Wednesday, February 21, 2007



D-day for the anti-smacking bill

Today is the first Member's Day of the year, and Sue Bradford's Crimes (Abolition of Force as a Justification for Child Discipline) Amendment Bill is head of the order paper. The bill has been heavily watered-down in select committee, to the extent that it actually makes things worse than the current situation in some respects IMHO (a position shared by the Children's Commissioner). OTOH, the fundamentalist Christians who oppose it believe it would be the end of the world - so maybe it will be some improvement.

The fundamentalists have been lobbying hard, but apparently in vain - the bill looks set to pass its second reading with support from Labour, the Progressives, the Greens, and a handful of National and NZ First MPs. However, the real work will be in the committee stage in a few week's time. National's Chester Borrows has put forward a Supplementary Order Paper [PDF] which would add correction as a reason for the use of force - giving parents an explicit license to beat. Meanwhile I am also hoping to see amendments to remove new sections 59 (1) (c) and (d), which IMHO allow force for correction by the back door. They may fail, but it is worth a try - and I want to make sure that MP's positions are all on record, so they can't lie about it later.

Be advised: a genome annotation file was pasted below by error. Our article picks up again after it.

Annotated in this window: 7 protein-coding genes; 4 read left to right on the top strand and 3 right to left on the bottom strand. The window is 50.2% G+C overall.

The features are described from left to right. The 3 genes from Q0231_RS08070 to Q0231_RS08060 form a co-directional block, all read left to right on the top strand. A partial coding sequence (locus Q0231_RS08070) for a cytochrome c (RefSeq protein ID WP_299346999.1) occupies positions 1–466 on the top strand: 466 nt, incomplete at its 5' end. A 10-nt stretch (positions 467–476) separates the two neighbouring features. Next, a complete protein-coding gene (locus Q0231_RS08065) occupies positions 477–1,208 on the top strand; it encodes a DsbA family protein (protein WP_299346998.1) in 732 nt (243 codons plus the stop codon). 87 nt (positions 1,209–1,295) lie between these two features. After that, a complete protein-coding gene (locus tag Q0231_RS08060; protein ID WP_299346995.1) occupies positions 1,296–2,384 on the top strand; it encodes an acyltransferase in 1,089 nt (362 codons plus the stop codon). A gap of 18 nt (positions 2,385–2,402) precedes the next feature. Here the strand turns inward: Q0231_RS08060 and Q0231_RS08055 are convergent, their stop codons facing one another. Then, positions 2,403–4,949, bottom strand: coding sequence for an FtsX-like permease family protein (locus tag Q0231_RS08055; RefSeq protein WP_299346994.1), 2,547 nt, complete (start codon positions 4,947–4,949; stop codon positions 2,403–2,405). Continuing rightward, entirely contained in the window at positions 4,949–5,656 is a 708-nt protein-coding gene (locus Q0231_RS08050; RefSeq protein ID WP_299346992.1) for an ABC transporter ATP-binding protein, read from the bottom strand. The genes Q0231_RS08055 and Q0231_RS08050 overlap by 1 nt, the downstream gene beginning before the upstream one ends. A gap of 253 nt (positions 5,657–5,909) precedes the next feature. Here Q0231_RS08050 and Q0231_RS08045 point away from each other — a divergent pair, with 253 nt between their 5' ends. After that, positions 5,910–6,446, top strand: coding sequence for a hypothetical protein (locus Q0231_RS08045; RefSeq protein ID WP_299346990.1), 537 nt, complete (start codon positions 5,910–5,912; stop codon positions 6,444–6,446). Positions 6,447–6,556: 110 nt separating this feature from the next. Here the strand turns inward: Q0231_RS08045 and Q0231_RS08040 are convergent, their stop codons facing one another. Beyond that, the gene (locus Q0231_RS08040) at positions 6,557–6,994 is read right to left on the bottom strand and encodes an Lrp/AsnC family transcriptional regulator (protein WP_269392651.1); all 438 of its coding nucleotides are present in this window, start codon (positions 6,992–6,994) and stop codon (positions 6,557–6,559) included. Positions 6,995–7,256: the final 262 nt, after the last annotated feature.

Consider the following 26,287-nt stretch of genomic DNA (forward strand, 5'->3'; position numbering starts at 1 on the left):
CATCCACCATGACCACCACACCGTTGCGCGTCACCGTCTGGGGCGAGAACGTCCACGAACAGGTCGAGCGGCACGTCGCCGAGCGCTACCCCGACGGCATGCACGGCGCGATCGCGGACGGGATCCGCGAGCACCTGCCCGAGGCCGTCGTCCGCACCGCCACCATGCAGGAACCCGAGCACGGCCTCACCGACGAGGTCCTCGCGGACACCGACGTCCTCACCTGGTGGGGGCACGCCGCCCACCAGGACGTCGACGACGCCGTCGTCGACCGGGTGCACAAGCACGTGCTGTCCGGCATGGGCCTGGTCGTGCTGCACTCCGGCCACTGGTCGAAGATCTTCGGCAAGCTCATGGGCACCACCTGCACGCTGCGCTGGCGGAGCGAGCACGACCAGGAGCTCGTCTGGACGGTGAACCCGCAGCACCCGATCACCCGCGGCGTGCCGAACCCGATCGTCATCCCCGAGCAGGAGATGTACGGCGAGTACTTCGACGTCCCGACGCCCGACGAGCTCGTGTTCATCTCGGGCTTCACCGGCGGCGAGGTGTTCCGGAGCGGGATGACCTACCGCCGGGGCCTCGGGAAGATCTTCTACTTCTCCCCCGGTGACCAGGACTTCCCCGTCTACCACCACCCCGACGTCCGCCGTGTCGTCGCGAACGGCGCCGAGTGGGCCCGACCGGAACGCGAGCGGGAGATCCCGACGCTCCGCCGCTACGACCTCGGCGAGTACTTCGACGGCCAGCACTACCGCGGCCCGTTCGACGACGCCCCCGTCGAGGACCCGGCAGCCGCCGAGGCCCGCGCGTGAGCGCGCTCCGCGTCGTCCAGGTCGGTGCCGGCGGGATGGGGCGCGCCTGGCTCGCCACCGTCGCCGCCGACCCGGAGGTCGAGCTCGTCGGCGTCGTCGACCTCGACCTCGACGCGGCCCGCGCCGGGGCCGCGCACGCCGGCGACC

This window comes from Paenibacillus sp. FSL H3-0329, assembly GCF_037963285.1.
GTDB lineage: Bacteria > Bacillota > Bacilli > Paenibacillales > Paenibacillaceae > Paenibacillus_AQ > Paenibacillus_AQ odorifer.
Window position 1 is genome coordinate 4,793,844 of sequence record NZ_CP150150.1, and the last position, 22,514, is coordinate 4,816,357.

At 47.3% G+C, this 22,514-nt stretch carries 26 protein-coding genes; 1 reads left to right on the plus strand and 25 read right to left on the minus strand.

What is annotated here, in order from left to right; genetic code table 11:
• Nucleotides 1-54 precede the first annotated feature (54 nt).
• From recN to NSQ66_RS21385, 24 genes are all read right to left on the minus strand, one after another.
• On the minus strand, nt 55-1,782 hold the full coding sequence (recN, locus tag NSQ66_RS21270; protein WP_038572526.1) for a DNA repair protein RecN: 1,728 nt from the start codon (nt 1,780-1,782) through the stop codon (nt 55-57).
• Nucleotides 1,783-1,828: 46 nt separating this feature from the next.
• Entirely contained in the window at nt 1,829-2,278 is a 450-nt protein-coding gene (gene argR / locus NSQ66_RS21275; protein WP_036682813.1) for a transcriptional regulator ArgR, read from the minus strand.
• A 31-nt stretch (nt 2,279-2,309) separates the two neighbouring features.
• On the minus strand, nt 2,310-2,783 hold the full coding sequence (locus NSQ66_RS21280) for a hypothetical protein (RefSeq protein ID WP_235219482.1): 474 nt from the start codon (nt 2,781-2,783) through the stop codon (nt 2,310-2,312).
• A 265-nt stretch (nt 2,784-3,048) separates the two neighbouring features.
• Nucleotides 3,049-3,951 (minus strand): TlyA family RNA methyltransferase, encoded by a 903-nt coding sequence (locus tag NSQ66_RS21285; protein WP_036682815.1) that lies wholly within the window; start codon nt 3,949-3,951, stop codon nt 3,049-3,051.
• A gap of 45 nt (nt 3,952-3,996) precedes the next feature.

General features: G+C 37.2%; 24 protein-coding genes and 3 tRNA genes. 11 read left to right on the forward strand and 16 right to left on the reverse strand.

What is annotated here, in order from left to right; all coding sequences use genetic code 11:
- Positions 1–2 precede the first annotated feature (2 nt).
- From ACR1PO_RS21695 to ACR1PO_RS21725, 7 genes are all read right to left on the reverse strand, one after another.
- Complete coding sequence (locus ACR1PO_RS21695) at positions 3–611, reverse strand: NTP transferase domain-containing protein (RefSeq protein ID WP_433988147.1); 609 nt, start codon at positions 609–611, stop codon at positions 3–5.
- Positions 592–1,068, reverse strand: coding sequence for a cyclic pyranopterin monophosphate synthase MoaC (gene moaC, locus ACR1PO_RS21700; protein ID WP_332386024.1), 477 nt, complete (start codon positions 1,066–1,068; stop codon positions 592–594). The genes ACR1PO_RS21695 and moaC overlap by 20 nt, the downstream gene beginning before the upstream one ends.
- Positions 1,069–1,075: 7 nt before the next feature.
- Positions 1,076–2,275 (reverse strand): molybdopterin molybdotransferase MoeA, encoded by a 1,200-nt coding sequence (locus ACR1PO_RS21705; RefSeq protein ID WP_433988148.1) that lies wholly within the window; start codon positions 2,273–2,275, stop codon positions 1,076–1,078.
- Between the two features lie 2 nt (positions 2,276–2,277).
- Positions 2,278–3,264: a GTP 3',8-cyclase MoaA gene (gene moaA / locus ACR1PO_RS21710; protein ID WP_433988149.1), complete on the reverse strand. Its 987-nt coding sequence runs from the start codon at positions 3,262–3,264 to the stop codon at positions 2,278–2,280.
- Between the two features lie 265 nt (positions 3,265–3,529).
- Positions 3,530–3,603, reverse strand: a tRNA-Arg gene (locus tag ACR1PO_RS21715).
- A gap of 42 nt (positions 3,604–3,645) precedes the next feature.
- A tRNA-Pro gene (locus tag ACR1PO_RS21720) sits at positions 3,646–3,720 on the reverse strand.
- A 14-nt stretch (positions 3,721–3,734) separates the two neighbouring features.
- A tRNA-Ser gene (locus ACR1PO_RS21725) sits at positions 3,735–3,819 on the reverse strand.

Given the Parliamentary timetable, I expect the second reading vote to be held between 17:30 and 18:00 20:00 and 20:30 today. As usual, I'll post a voting list as soon as I acquire one.

Update: Corrected expected time of the vote - I'd forgotten about the general debate, which eats another hour.

15 comments:

Hysteria isn't a good look for you I/S.

Thanks for the link, but have you actually read Chester Borrows' SOP? It wouldn't impose a complete ban, but in what sense could it possible be invoked as a "licence to beat"?

Posted by Graeme : 2/21/2007 12:53:00 AM

Graeme: changing the purpose of the bill from protecting children to being about parental control, for one. Allowing force by use of correction for another. Sure, he limits it, but by specifically allowing it, he creates a license to beat. As someone who regards the use of force by anyone against anyone as unacceptable, I think that an amendment which allows it to be used against the weakest members of our society is simply monstrous, and I would rather see the bill withdrawn than perverted in such a way. Fortunately, Sue Bradford agrees.

Posted by Idiot/Savant : 2/21/2007 01:11:00 AM

The use of force in terms of bad parenting is illegal, so what you mean is that you find the use of force as it relates to good care and parenting unacceptable.

I would think anything that classifies as a beating is not good parenting by definition.

I would imagine this law would either be hard to enforce in practice (to use one of bradford's examples - the same way that we seldom see people prosecuted for seriously injuring others on a rugby field despite all the video coverage – the concern here is then disrespect for the law)

AND/OR it will be used as a charge to prosecute people that police want to prosecute but can't legally get by other charges. (E.g. you charge the drug dealer with child abuse in order to soften him up, and 'did your daddy/mommy ever hit you' becomes one of the first questions on entering a suspect’s house for whatever crime)

Posted by Anonymous : 2/21/2007 07:03:00 AM

" The use of force in terms of bad parenting is illegal"